[fr] Comment on se retrouve à ne pas bloguer. Un nième article sur la question, avec des éléments nouveaux, bien sûr!
A week goes by, and then another. Things happen. Thoughts are thought, deeds are done, ideas are adopted and then cast away. The backlog builds up.
Many years ago, when a large part of my work was giving talks about “blogs” and “the social web”, I would explain how blogs did something quite special, compared to (then) more familiar forms of offline publication: they connected the reader to the author.
In a hypertext environment, where anybody can reference my writing and comment upon it (even more so when blogs started having comments built in — yup, it wasn’t always the case), the person reading you suddenly has a voice and an existence too. Writing is not sending out messages into the void anymore. It is the beginning of a conversation, of an exchange. And that kind of interaction brings people closer, creates relationships, and even some sort of intimacy. Think “pen pals”. An opportunity for creating rapport.
Social tools do this, not just blogs. When Twitter started becoming popular, we talked about ambient intimacy, for example. The rise of social media and its “massification” meant that this kind of privileged relationship was no more the exclusivity of bloggers and their readers. Everybody online was doing it, in the end. Is.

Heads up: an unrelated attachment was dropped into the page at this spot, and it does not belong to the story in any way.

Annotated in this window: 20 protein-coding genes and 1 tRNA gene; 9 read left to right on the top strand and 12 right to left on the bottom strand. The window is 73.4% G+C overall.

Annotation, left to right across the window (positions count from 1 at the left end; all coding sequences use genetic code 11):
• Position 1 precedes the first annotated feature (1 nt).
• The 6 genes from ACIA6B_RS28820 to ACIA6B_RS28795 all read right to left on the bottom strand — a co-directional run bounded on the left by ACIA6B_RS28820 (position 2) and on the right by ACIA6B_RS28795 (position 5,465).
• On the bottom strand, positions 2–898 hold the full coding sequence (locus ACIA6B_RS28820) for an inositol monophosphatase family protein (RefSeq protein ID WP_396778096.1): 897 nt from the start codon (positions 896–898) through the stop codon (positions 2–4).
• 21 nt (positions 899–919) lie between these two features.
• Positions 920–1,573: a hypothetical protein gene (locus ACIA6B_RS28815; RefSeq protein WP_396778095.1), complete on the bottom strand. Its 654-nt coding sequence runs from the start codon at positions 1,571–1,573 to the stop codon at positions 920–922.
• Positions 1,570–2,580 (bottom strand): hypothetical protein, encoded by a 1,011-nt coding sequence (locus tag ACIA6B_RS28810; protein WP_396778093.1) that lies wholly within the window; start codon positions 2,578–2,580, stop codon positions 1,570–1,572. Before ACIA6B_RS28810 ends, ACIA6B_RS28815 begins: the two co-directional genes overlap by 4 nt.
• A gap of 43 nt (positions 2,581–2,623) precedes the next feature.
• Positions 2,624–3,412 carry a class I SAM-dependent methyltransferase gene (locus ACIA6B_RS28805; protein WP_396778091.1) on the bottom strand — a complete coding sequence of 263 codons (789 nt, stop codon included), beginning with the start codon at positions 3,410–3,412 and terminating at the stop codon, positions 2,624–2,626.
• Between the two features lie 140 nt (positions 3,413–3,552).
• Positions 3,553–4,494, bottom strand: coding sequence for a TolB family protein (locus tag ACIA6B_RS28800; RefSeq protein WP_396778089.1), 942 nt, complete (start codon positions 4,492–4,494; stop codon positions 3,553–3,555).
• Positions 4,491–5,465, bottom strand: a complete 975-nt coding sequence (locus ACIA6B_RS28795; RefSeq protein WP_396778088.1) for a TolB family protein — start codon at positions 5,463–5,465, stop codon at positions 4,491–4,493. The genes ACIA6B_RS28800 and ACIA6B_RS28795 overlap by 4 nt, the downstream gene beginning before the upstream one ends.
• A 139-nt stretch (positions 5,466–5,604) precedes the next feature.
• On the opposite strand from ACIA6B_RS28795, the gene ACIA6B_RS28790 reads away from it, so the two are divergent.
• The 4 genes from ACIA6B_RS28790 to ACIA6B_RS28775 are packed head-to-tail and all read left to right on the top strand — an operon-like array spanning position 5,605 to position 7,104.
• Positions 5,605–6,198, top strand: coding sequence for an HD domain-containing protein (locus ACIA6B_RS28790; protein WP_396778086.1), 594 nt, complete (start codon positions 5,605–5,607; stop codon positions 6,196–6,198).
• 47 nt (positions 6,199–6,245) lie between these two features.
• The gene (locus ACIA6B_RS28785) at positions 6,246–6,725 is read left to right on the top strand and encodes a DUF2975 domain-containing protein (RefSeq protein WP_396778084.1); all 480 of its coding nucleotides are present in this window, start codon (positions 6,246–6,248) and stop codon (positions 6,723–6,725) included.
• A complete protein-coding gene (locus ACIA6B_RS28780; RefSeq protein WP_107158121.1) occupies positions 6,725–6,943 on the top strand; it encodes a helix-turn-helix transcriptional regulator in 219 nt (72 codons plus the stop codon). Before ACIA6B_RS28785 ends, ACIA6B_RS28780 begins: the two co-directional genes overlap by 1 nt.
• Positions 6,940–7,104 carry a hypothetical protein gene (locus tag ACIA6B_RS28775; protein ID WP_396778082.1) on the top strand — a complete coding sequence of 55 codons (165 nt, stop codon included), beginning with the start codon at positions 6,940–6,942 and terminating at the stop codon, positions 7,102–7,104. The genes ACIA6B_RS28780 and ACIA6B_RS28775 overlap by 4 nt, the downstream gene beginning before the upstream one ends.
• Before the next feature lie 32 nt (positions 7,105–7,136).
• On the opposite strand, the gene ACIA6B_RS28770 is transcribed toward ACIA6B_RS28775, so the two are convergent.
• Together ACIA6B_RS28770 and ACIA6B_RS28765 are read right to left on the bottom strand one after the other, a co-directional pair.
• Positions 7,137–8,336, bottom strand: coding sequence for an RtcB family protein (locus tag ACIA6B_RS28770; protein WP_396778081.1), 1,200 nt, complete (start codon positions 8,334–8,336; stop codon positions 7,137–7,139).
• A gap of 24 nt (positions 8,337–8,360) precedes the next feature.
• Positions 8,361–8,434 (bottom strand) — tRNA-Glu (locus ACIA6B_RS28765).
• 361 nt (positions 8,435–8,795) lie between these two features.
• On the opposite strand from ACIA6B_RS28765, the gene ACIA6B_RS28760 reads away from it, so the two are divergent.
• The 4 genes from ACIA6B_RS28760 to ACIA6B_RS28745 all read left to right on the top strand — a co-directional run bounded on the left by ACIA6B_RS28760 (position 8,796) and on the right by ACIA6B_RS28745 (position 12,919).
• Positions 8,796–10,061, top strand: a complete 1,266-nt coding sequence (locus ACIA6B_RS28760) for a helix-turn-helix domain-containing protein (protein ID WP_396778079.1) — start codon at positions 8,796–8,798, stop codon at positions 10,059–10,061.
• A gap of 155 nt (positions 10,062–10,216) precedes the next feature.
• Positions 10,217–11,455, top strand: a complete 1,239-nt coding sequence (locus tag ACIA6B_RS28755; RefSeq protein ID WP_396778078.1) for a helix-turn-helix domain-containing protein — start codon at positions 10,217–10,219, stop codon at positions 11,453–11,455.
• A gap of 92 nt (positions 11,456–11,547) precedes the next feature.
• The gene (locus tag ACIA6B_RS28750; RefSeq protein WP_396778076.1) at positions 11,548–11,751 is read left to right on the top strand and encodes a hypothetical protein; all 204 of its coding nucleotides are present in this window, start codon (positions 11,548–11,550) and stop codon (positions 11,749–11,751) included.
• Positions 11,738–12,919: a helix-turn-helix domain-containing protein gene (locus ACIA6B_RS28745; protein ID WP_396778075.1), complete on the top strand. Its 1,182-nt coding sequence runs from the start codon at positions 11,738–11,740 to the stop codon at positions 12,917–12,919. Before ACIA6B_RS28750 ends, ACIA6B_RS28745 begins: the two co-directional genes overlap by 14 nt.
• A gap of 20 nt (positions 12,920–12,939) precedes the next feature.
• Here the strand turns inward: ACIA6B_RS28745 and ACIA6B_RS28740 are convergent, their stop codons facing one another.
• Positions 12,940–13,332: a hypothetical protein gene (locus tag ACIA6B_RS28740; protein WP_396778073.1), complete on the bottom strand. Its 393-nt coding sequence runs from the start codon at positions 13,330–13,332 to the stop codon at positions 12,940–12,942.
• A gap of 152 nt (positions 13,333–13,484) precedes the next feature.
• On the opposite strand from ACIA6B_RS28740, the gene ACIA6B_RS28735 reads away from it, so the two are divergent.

My blog used to be the place I went, because I had no other, to share things with my tribe online. Thoughts, events, stuff.
Then Twitter came along. And Facebook. Now, my “go to” space is Facebook. But things drown, on Facebook. And as “everyone” is on Facebook, this sense of “special connection” I had with my readers in the early blogging days is gone. But I keep on blogging, because I want my writing to stick around. And more and more, I’m realising, the place where I feel this “special connection” is present is in my newsletters. I actually sent out an “intermittent newsletter” the other day, believe it or not.
So this is how it happens. My urge to publish is satisfied by sharing things on Facebook or having conversations on Slack (previously: IRC), the sense of connection to my readers has moved away from here (most people will comment on a blog post in… Facebook, see?), and time always goes by faster than we think it will. (Oh, regarding the “urge to write” thing: I just remembered that I’d experienced this before, when I invited my readers to vote on what I would write about. Remember? Once I’d written the headline, and the heat of the moment had cooled off, I didn’t feel excited about writing the post anymore.)
The things to say pile up, the barrier to writing goes up, the number of posts goes down.
I have a few brewing right now. I’m hoping these few days at the chalet will provide me with a little space to write. (Oh, you want to know what’s coming? Something about Pokémon GO and Ingress and my analysis of their respective community dynamics. And stuff about the rift in public discourse about political or scientific topics — filter bubble, yes, but more than that: also a shift in the role of the media.)
That’ll be it for now. Want to feel special? Sign up for my intermittent newsletter.
- Scale in Community and Social Media: Bigger is not Always Better [en] (2010)
- Newsletters in 2016 [en] (2016)
- Twitter Killed My Blog and Comments Killed Our Links [en] (2010)
- What We Write And Where We Write [en] (2013)
- LinkedIn Appreciation [en] (2013)
- Idea: Working as a Freelance Researcher [en] (2010)
- The Blog of Unfinished [en] (2013)
- Conversation in Comments vs. Conversation in Twitter [en] (2009)
- Invest in Social Media Training [en] (2009)
- Anil Dash Writes About The Web We Lost [en] (2012)